Instead A chose to resign and alleged that the decision to suspend her was a breach of the implied term of trust and confidence.  The County Court rejected her claim, finding that Lambeth was “bound” to suspend A in the circumstances given the nature of the allegations.  A appealed that decision.

High Court decision

Fosketh J (sitting alone) allowed the appeal and found that the decision to suspend amounted to a breach of trust and confidence. His reasoning was as follows:

  • the County Court’s finding that the school was “bound” to suspend A suggested that the court accepted that there were no alternatives.  However, no express reasons for this were given in the judgment;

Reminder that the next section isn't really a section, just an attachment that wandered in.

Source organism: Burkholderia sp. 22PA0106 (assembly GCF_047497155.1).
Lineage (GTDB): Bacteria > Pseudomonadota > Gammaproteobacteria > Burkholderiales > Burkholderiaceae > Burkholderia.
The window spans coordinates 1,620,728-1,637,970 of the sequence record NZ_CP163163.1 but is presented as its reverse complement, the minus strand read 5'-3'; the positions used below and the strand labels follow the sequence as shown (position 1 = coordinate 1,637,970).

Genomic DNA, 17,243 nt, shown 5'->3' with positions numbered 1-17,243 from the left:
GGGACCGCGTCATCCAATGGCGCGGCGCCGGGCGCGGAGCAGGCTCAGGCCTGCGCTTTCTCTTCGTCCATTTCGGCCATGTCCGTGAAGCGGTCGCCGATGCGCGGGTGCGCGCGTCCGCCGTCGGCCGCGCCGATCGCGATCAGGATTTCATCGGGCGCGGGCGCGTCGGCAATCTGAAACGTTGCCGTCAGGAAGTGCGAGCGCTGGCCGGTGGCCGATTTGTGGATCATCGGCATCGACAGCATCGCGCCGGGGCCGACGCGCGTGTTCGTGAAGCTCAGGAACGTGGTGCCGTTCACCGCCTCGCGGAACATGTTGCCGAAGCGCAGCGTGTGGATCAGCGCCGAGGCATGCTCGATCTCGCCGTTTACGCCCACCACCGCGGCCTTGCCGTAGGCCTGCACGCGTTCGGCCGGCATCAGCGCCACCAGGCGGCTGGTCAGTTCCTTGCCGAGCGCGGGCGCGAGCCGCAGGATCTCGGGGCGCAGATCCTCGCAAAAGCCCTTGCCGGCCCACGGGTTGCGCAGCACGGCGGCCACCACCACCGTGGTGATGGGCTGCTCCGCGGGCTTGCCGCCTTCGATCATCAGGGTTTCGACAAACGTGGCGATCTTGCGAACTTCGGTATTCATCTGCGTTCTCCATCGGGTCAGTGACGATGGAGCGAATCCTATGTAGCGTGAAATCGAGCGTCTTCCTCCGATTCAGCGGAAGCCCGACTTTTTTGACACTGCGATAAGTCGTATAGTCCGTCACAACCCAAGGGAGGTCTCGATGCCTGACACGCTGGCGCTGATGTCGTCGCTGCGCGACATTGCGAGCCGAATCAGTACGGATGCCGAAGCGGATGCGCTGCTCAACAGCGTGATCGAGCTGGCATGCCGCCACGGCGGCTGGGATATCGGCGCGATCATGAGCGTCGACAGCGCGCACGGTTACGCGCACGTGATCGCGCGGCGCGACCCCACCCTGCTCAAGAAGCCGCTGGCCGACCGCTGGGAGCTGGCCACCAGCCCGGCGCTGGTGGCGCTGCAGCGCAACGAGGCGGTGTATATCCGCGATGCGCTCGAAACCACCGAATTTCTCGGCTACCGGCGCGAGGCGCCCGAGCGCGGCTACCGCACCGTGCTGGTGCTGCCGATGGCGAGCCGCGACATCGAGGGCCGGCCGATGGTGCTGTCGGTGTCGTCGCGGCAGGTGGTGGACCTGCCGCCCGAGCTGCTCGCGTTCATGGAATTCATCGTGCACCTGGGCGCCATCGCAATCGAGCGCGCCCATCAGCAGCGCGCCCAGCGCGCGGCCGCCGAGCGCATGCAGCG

• the County Court appeared to rely on the fact that the allegations relating to one of the incidents were raised by a teacher, which was incorrect;
  • the court seemingly dismissed the fact that the Head Teacher had investigated and dismissed two of the allegations previously;
  • when the allegations were escalated, the police decided that there was no basis for criminal proceedings against A and the Disclosure and Barring Service did not bar A from teaching;
  • although Lambeth argued in the proceedings that the reason for suspension was to protect children, the suspension letter did not refer to this.It referred only to the suspension being necessary for a fair investigation to take place – without giving any further explanation; and
  • the Executive Head made no attempt to establish A’s version of events in relation to the allegations, nor those of the Head Teacher, before making the decision to suspend A.